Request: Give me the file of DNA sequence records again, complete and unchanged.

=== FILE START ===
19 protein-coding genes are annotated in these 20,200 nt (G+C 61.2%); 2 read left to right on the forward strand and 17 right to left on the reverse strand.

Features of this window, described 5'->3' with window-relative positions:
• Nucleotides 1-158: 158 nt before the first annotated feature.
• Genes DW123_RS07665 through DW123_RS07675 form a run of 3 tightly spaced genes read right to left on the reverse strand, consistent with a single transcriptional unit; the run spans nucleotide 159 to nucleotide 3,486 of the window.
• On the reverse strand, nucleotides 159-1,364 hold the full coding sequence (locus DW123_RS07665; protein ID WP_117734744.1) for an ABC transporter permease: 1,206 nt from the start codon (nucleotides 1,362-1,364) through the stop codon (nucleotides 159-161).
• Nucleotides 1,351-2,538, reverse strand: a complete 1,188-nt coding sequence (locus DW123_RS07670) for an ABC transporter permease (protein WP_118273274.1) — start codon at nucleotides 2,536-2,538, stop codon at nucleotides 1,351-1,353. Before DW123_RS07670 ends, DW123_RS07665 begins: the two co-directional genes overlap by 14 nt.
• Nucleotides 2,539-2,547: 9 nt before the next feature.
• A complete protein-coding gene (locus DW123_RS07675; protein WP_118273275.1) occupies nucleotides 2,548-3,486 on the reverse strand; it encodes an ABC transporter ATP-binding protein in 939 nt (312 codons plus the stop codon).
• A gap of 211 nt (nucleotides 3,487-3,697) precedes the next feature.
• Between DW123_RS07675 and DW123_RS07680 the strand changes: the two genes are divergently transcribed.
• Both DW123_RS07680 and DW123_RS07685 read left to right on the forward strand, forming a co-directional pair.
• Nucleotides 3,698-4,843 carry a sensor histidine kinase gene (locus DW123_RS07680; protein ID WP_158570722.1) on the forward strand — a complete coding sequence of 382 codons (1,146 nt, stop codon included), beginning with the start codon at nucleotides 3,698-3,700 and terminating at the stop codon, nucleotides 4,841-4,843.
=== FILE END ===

19 protein-coding genes are annotated in these 20,200 nt (G+C 61.2%); 2 read left to right on the forward strand and 17 right to left on the reverse strand.

Features of this window, described 5'->3' with window-relative positions:
• Nucleotides 1-158: 158 nt before the first annotated feature.
• Genes DW123_RS07665 through DW123_RS07675 form a run of 3 tightly spaced genes read right to left on the reverse strand, consistent with a single transcriptional unit; the run spans nucleotide 159 to nucleotide 3,486 of the window.
• On the reverse strand, nucleotides 159-1,364 hold the full coding sequence (locus DW123_RS07665; protein ID WP_117734744.1) for an ABC transporter permease: 1,206 nt from the start codon (nucleotides 1,362-1,364) through the stop codon (nucleotides 159-161).
• Nucleotides 1,351-2,538, reverse strand: a complete 1,188-nt coding sequence (locus DW123_RS07670) for an ABC transporter permease (protein WP_118273274.1) — start codon at nucleotides 2,536-2,538, stop codon at nucleotides 1,351-1,353. Before DW123_RS07670 ends, DW123_RS07665 begins: the two co-directional genes overlap by 14 nt.
• Nucleotides 2,539-2,547: 9 nt before the next feature.
• A complete protein-coding gene (locus DW123_RS07675; protein WP_118273275.1) occupies nucleotides 2,548-3,486 on the reverse strand; it encodes an ABC transporter ATP-binding protein in 939 nt (312 codons plus the stop codon).
• A gap of 211 nt (nucleotides 3,487-3,697) precedes the next feature.
• Between DW123_RS07675 and DW123_RS07680 the strand changes: the two genes are divergently transcribed.
• Both DW123_RS07680 and DW123_RS07685 read left to right on the forward strand, forming a co-directional pair.
• Nucleotides 3,698-4,843 carry a sensor histidine kinase gene (locus DW123_RS07680; protein ID WP_158570722.1) on the forward strand — a complete coding sequence of 382 codons (1,146 nt, stop codon included), beginning with the start codon at nucleotides 3,698-3,700 and terminating at the stop codon, nucleotides 4,841-4,843.